We don’t see that self-serve trend slowing at all. In fact, we see that momentum continuing to build through the engagements that we have with the clients that we serve. Quite frankly, digital banking transformation, it really isn’t even a nice to have anymore. It’s vital, and it’s a key factor that drives how account holders view their financial institution. In fact, results of a recent survey that we conducted showed that mobile banking capabilities are a top factor that influence how a consumer feels about their financial institution and whether or not they choose to bank with them. So obviously very, very big. Yet while we see more consumers utilizing and embracing those self-serve channels, we continue to see that there’s reliance on live agent support, especially for those transactions that can’t be fulfilled digitally, where customers are more comfortable talking with a human around whatever they’re calling in. What we’ve seen as a result is that the types of calls being handled by the contact center are evolving as a result, many times much more complex conversations.

Self-serve, of course, can handle many or most of the routine task that have historically been the bread and butter for contact center reps. In leaning ever more toward that self-service model, how do you think banking institutions are doing in trying to strike that balance between efficiency, both timewise and cost-wise, and making sure that the customer comes away satisfied when they interact with their bank or credit union? And in that answer, maybe you could tell us also some of the things that they could be doing better.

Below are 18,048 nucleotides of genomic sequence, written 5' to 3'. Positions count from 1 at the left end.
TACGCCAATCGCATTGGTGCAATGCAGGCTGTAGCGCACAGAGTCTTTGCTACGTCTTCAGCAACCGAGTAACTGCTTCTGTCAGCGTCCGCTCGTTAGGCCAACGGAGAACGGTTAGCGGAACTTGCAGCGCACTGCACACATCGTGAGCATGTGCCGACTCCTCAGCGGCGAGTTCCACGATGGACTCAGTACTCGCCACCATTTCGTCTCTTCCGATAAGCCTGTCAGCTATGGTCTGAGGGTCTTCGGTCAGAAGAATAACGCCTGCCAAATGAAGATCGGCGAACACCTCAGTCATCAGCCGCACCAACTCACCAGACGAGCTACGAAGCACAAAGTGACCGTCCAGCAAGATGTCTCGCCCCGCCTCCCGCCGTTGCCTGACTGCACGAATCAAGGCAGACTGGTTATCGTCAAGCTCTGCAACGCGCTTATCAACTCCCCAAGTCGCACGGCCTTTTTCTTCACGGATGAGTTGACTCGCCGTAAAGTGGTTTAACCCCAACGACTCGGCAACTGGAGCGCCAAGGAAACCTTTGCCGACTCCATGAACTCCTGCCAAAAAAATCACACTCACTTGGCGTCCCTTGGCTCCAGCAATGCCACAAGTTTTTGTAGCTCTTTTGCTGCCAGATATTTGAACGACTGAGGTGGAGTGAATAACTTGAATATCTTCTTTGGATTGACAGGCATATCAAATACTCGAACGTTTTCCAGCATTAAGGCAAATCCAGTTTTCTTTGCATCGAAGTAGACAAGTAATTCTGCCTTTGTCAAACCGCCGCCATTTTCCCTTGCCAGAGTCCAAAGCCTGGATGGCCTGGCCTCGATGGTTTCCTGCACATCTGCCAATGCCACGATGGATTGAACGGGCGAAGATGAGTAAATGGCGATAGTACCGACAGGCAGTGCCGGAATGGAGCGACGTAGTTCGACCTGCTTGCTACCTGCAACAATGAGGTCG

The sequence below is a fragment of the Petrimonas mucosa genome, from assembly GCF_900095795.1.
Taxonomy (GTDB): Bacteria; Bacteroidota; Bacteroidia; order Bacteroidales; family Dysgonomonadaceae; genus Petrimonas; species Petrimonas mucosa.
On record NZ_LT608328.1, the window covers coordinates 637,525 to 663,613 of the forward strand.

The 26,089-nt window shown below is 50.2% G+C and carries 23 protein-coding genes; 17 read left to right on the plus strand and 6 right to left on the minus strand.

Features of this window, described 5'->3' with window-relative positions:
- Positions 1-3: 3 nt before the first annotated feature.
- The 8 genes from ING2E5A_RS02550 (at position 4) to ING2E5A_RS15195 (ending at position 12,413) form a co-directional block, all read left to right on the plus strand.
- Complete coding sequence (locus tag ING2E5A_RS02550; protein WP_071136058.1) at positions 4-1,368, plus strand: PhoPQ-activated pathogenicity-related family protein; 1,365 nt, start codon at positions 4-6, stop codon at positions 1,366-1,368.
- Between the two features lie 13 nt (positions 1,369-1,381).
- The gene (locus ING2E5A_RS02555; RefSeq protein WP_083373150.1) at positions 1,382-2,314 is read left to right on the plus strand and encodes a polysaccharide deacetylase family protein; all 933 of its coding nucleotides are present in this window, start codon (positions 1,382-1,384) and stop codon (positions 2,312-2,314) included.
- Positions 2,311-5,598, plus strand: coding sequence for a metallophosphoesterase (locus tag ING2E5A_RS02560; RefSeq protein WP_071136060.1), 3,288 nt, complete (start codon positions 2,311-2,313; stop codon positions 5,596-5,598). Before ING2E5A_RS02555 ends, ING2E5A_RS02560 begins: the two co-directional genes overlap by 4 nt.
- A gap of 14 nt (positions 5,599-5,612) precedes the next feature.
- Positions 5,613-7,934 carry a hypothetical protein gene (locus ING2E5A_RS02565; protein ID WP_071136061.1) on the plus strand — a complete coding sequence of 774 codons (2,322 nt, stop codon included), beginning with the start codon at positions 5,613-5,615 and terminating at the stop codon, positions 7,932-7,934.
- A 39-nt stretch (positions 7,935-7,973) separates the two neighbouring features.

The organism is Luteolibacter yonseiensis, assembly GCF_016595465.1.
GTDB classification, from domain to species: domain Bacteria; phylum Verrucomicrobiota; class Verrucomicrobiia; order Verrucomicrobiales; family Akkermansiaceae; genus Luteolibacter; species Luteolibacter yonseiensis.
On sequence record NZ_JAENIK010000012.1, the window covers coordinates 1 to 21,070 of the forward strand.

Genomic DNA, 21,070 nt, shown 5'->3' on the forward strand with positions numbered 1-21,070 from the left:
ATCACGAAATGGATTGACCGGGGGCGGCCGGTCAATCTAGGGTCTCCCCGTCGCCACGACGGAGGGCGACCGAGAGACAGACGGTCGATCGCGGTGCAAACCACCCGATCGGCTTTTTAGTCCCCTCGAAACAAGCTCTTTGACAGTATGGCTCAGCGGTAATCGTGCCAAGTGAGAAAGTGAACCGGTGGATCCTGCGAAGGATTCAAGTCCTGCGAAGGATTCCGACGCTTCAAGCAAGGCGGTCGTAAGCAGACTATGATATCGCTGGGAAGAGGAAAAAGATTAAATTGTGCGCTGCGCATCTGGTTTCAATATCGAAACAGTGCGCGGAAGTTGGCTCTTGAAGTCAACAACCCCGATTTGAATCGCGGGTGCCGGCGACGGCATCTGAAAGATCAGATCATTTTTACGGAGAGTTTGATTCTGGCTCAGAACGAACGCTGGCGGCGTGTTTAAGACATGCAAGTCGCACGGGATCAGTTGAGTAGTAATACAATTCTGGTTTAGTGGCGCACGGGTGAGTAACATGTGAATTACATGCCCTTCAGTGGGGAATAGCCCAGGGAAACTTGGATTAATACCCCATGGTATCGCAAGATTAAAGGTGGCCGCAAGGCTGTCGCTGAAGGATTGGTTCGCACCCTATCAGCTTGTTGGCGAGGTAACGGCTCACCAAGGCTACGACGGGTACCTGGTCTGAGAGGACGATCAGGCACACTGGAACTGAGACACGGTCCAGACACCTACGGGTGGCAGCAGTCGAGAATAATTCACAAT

I do think that financial institutions are recognizing, and many are embracing the need to strike a balance. They understand that they need to migrate from a product-centric perspective, which primarily has been focused on efficiency, to a customer-centric perspective – one that focuses on engagement and experiences. Those that are successful realize that it’s much more than making the investment in the technology. Certainly, that is key and drives so many things. But to support their strategies, the investment needs to be made not only in the technology but to support the overall customer experience in a holistic manner. What we find is those that are successful have their executive leader at the very top, their leadership really driving that engagement culture throughout their organization. It’s a commitment throughout – not just the technology investment, but how do you create a culture that is going to move away from the product-centric more toward an engagement, regardless of channel that your account holder chooses to interact with you.